PracticalDad Price Index - June 2015: Crashing
Let's divorce ourselves from the notion that the PracticalDad Price Index monitors the pricing activity of a fairly typical family marketbasket from a grocery store - or three separate and unrelated stores as in the case of the Index. Let's say that the figures represent an unknown something that could just as easily be good as bad. Now assume that the figures have risen from a baseline of 100 to a high of 115.33 over a period of 49 months, a rise carved with ups and downs but generally following an upwards trend. If you were to find that this increase over a 49 month period was eliminated by more than one half - 57% to be exact - in just six months, how would you describe it? A drop? A decline? A fall? A collapse? A crash? The wording can be argued but my gut response is that it would be akin to a crash, a sudden crunching of the upwards slope in such a way as to suggest that said curve ran headlong into a concrete abutment and folded in upon itself.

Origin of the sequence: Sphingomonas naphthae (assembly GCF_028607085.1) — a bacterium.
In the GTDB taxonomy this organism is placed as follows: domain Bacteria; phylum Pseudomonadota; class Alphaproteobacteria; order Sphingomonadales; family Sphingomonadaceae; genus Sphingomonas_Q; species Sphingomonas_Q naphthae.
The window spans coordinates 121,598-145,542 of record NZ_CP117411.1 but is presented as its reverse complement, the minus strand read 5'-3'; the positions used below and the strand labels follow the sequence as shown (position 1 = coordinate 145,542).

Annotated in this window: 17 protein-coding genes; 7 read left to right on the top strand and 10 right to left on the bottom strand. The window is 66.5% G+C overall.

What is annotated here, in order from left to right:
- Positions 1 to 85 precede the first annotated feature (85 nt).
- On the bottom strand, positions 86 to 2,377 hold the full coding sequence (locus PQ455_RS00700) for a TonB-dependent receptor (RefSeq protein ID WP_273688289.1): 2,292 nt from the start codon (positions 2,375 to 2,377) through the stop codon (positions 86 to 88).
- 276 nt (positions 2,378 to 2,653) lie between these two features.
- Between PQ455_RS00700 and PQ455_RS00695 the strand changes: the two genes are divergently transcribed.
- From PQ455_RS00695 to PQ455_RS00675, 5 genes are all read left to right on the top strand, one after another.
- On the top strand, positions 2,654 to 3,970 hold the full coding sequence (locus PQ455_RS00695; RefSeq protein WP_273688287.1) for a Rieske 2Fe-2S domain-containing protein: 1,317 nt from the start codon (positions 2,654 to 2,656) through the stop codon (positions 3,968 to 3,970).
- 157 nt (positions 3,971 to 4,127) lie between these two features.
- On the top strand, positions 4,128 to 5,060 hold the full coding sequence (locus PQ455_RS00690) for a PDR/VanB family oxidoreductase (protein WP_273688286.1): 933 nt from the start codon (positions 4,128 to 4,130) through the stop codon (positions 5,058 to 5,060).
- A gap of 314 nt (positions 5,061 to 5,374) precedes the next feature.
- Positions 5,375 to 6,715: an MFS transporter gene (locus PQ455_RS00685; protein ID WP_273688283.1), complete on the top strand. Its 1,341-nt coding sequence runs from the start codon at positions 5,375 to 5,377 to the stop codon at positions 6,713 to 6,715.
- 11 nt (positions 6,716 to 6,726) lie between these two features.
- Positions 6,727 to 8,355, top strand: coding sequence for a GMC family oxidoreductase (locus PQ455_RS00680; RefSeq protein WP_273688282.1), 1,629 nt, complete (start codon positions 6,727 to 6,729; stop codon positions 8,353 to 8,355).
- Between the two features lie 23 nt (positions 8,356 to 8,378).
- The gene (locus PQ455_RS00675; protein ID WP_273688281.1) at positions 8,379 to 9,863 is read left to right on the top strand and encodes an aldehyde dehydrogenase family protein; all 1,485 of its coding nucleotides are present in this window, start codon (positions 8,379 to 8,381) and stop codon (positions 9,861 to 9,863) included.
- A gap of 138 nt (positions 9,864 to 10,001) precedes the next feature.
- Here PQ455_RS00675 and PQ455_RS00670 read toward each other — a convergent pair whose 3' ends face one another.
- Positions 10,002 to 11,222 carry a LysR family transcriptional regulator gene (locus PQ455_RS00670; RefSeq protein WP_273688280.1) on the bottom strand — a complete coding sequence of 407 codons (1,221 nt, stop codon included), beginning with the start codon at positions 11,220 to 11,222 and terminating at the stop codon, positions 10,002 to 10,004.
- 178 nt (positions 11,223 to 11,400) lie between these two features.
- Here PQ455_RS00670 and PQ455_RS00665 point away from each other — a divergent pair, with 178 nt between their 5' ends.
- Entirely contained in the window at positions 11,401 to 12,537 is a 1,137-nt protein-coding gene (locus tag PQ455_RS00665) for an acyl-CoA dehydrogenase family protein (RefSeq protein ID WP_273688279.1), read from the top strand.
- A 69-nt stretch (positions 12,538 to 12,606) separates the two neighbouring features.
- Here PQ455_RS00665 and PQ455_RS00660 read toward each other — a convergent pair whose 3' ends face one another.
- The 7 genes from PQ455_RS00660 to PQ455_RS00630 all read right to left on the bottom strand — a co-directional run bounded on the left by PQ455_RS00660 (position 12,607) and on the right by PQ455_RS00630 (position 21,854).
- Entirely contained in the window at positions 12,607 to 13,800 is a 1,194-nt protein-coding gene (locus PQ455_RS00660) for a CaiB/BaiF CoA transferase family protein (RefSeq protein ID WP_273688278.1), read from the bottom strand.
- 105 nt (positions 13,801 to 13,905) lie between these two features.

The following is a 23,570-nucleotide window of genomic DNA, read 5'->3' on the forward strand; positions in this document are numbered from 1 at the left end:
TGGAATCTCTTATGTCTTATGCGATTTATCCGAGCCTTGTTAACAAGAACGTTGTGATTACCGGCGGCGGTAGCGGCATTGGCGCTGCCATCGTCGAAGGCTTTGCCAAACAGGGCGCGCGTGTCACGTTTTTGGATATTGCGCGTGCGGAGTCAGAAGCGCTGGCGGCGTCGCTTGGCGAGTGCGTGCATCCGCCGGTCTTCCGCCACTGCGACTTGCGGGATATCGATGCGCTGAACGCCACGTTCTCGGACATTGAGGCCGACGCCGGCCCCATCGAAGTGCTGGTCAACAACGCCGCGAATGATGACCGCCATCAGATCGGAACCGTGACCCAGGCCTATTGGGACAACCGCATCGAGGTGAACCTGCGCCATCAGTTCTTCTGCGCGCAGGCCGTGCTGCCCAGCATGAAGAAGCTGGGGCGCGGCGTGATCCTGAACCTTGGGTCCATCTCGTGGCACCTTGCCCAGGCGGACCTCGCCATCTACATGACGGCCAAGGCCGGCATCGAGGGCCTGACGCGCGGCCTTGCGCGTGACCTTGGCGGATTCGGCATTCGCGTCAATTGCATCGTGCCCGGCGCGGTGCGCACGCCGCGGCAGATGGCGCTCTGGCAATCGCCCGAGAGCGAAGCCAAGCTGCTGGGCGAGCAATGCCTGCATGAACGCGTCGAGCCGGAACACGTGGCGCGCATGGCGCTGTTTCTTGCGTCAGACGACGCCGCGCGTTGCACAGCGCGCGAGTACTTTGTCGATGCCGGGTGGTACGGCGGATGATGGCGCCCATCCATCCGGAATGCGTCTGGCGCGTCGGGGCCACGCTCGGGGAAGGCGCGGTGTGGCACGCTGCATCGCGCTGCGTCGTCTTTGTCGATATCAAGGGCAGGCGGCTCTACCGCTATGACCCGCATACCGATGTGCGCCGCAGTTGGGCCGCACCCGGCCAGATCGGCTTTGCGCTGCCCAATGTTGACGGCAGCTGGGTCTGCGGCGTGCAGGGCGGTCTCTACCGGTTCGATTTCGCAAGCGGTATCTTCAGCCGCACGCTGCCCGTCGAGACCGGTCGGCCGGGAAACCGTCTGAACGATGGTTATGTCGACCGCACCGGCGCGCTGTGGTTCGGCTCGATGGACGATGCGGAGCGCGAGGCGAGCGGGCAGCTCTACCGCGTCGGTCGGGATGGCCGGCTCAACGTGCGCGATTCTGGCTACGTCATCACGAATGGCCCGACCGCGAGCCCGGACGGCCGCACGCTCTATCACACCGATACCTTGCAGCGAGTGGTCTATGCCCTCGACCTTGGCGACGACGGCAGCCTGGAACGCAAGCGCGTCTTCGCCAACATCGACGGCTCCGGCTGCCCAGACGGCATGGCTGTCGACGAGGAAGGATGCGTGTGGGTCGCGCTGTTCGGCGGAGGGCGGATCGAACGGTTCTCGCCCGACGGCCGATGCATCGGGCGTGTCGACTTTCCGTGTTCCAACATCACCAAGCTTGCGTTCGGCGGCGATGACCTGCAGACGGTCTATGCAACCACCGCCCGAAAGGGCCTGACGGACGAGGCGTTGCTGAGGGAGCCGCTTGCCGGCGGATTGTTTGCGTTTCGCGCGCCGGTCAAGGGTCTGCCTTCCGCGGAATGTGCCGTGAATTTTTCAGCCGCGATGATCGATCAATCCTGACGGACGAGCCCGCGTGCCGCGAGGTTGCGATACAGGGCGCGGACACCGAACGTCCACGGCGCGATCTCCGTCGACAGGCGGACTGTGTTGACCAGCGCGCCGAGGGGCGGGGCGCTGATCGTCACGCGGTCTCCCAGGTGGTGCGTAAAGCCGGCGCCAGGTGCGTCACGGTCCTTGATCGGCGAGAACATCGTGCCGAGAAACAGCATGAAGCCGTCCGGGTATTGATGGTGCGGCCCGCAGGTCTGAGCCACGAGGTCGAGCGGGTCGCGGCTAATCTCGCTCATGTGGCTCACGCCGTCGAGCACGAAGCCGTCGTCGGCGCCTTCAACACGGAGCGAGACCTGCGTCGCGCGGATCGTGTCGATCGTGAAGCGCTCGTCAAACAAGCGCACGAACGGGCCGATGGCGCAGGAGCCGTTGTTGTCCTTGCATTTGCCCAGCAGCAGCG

Such is the case with the June 2015 edition of the PracticalDad Price Index as the Total Index fell yet again to 107.11 in June from May's previous reading of 107.56 (November 2010 = 100). This is the fourth decline in six months from the December 2014 level of 111.18. But whereas the Total Index covers all 47 items in the marketbasket, what has grabbed my attention is the simple collapse of the Food-Only Sub-index, which consists of the 37 foodstuff items within the larger 47 item marketbasket. It's this sub-index (again, November 2010 = 100) which has historically shown the effects of price increases and decreases, while the non-food items have, for the most part, been generally controlled. The Food-Only Sub-index reached it's zenith in December 2014 at 115.33; yet it subsequently began a steepening slide that led to June's Sub-Index reading of 106.46. This is the crash to which I'm referring in the title - that fully 57% of prices increasing over four and a half years has been wiped away in six months. Yes, a pound of 80% ground beef is still high and the rising price of a dozen large eggs is starting to show the effect of the spreading Avian influenza through the national poultry flocks but these supply and demand issues are being played out against price declines in other foodstuffs as deflationary pressures come into play in a complex and dynamic process.
So what is this deflationary pressure and how is it playing out in the stores?